Wednesday, March 15, 2017

Everyday Chocolate Cake with Vanilla Buttercream Icing

The time-change has me feeling a little more out of sorts than usual. Quite possibly my sub-conscious has been affected by all of the recent daylight savings time stories citing the numerous impacts time-change has on our mind and bodies. Given my frequent unusually high levels of gullibility I would venture to say this more than likely partially explains my temporary altered state. Beside undergoing the recent time-change brainwashing, the winter season in the midwest has been a little outside the norm. Up until the return of the winter wonderland this week, we have been relatively snowless for almost two months. Having summer and spring-like days interspersed amongst wintery weather ones here in February has felt good, but at the same time it has also felt a bit strange. One day you are bundled up wearing layers of winter clothes and boots, the next day you are wearing flip flops and turning off the heat. It's a good thing I didn't change out my closets for the seasons this year (or truth be told any year). Even my cravings for sweets has been different lately. It seems I only want the Cadbury chocolates imported from across the pond or cake.

Kind of like this cake, this Everyday Chocolate Cake with Vanilla Buttercream Icing. One that should probably be called 'Love at first sight, love at first bite' cake.

As far as chocolate cakes go, this one is the kind you want to eat when you are happy, melancholy, euphoric, out of sorts, stressed, or filled with joy. In other words, it's a cake where in one bite everything is immediately all is either right or better with the world.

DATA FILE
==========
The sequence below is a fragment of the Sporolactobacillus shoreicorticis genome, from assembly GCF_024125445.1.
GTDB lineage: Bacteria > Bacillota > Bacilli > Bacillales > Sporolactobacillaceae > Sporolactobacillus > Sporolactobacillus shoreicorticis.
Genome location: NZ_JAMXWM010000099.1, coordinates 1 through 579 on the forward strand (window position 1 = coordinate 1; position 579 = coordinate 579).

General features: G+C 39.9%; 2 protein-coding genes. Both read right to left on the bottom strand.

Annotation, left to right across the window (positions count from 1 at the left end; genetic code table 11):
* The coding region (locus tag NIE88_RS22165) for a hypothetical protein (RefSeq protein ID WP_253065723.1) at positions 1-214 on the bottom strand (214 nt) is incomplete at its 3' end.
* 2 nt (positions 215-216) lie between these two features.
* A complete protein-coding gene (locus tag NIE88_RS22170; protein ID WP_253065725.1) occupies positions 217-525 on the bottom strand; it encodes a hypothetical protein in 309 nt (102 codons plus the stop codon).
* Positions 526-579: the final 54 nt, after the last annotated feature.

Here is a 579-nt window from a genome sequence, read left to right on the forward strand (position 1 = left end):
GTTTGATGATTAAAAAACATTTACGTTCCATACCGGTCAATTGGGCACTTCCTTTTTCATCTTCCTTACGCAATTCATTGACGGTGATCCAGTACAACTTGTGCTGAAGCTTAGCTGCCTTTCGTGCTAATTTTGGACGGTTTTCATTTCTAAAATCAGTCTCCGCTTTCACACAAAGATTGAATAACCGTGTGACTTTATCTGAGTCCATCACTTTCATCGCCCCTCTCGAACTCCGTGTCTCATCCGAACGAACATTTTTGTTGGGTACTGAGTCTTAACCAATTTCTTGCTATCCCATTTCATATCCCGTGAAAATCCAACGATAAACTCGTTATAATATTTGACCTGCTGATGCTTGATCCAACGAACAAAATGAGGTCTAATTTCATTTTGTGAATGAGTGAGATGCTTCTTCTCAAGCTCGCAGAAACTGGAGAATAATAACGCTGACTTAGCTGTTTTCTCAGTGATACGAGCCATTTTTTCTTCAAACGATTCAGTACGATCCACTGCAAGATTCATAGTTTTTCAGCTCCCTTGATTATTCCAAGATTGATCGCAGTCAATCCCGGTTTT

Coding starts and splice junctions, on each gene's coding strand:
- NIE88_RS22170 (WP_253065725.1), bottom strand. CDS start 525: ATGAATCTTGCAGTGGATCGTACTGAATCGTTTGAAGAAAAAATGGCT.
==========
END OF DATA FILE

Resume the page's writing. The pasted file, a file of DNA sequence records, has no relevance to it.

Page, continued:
The recipe for this chocolate cake comes from someone who seems to understand there is greatness in simplicity. In her first cookbook, 'Small Victories', Julia Turshen uses ordinary, easy to find ingredients and transforms them into extraordinary dishes. In reading through her recipes, you are convinced you will make each one more than once. The recipe for the the buttercream icing comes from Sarah Kieffer's cookbook, The Vanilla Bean Baking Book. Another baker whose recipes also seemed destined to go into the timeless classics category.

There are a million reasons to always keep buttermilk in your refrigerator. The million and one reason would be this chocolate cake.

If you made (or have already made) buttermilk is one of your staples, you can make this deep chocolate, moist, just the right amount of sweetness chocolate cake whenever you get a craving for it. Or, whenever the day calls for cake. Which for some of us could be pretty much almost every day. If you can boil water, you can make this cake. Not that you necessarily need to boil any water. Essentially you only need is a large bowl, a whisk, some measuring spoons, and some measuring cups (and/or a digital scale) to make it. It's a cake recipe proving great homemade cakes don't need to be complicated. They only need to made with love using good quality ingredients.

All of the dry ingredient are whisked together in a large bowl.

After all of the wet ingredients are added, the batter is whisked until it is smooth and slightly thickened. That's it. Your cake batter is ready in a matter of minutes.

The 8" inch rounds of cake bake up in approximately 30 minutes in a 350 degree (F) oven. Buttering and lining your cake pans with parchment paper helps ensure they will come out of the pan perfectly. Allow the cakes to cool completely before you begin frosting the layers.

The icing recipe makes just enough to ice this two-layer 8" cake in the naked style. If you want a heavily iced on the sides cake, increase the recipe proportionately. A standing mixer with a paddle attachment makes for an incredibly creamy icing, but you can achieve the same results using a hand mixer and some patience. 

The original recipe for the cake called for a chocolate icing and slathered a generous half-cup of raspberry jam as the middle layer. As much as chocolate and raspberry are perfect flavor combinations, I was in the mood for just cake and icing. And almost uncharacteristically, I had a craving for vanilla buttercream icing rather than chocolate icing.

Simple cakes call for simple finishes. But it you are making this cake for a 'fancy' occasion, make it as fancy as you want.